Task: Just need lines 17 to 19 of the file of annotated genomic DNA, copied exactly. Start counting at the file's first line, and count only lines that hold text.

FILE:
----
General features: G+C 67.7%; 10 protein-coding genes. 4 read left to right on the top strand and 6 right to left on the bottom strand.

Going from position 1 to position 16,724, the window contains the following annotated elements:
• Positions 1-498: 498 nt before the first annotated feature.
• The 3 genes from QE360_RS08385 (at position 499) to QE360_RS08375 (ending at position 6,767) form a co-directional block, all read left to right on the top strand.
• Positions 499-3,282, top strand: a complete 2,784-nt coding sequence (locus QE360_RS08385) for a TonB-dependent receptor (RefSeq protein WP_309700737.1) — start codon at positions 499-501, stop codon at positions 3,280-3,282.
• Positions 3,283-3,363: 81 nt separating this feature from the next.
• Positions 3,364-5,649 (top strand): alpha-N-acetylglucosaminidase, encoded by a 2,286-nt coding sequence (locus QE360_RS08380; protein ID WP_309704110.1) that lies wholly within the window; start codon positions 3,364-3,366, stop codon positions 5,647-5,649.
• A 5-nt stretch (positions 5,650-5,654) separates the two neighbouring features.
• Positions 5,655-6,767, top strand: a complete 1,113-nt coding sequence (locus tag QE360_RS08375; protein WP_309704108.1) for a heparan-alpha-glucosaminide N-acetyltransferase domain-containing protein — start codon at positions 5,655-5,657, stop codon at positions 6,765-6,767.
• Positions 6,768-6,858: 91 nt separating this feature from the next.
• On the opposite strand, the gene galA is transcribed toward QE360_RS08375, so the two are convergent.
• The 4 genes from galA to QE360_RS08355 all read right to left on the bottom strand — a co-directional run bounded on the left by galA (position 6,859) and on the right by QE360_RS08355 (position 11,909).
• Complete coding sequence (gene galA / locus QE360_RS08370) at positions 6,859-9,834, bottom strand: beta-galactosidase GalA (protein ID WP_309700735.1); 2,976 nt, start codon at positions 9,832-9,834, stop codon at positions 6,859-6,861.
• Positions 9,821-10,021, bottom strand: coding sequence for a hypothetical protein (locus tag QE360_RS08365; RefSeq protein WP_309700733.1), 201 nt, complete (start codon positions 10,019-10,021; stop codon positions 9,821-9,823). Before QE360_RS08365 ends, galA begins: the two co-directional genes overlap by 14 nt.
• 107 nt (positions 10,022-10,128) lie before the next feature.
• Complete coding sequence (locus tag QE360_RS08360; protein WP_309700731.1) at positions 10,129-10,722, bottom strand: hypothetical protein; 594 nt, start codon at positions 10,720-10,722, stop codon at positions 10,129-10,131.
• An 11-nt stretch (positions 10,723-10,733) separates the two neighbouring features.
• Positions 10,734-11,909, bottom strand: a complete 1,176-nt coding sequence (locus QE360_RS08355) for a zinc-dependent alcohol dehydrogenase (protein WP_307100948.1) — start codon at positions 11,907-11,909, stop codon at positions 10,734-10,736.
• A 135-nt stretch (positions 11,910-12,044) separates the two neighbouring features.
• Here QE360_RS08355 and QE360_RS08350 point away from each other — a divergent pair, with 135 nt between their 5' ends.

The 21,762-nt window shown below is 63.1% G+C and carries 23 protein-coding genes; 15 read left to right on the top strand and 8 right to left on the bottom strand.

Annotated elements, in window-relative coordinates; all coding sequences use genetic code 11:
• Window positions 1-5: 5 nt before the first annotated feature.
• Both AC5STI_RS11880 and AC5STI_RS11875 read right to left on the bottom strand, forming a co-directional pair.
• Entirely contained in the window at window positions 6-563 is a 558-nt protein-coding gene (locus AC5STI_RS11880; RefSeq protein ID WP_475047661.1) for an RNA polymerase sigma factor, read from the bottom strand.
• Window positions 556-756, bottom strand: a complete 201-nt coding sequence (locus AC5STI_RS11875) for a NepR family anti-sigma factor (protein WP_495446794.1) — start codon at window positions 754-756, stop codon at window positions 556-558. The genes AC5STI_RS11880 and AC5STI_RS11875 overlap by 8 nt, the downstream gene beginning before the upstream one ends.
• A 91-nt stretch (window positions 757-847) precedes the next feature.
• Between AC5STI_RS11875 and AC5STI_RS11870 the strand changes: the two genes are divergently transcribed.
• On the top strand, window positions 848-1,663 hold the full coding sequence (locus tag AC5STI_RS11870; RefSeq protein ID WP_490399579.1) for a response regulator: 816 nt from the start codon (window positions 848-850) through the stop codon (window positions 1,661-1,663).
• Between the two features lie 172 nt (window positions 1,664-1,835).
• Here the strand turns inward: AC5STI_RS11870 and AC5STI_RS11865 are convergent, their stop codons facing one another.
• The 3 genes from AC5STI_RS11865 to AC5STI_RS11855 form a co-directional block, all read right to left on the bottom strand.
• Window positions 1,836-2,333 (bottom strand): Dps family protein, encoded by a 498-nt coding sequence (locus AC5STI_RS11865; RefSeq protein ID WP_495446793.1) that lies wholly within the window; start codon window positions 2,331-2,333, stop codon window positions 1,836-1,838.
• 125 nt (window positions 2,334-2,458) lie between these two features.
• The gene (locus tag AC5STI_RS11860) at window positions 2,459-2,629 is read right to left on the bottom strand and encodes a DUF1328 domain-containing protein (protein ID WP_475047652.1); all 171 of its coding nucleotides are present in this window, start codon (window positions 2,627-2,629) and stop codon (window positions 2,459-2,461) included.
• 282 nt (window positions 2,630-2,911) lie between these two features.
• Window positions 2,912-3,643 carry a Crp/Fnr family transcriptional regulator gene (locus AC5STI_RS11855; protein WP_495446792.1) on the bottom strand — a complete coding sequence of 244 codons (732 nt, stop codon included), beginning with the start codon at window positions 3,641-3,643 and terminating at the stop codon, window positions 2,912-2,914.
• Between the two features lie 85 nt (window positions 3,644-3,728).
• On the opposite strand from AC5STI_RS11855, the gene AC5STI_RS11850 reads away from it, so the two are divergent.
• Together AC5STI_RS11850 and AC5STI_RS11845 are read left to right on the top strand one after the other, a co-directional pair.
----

• An 11-nt stretch (positions 10,723-10,733) separates the two neighbouring features.
• Positions 10,734-11,909, bottom strand: a complete 1,176-nt coding sequence (locus QE360_RS08355) for a zinc-dependent alcohol dehydrogenase (protein WP_307100948.1) — start codon at positions 11,907-11,909, stop codon at positions 10,734-10,736.
• A 135-nt stretch (positions 11,910-12,044) separates the two neighbouring features.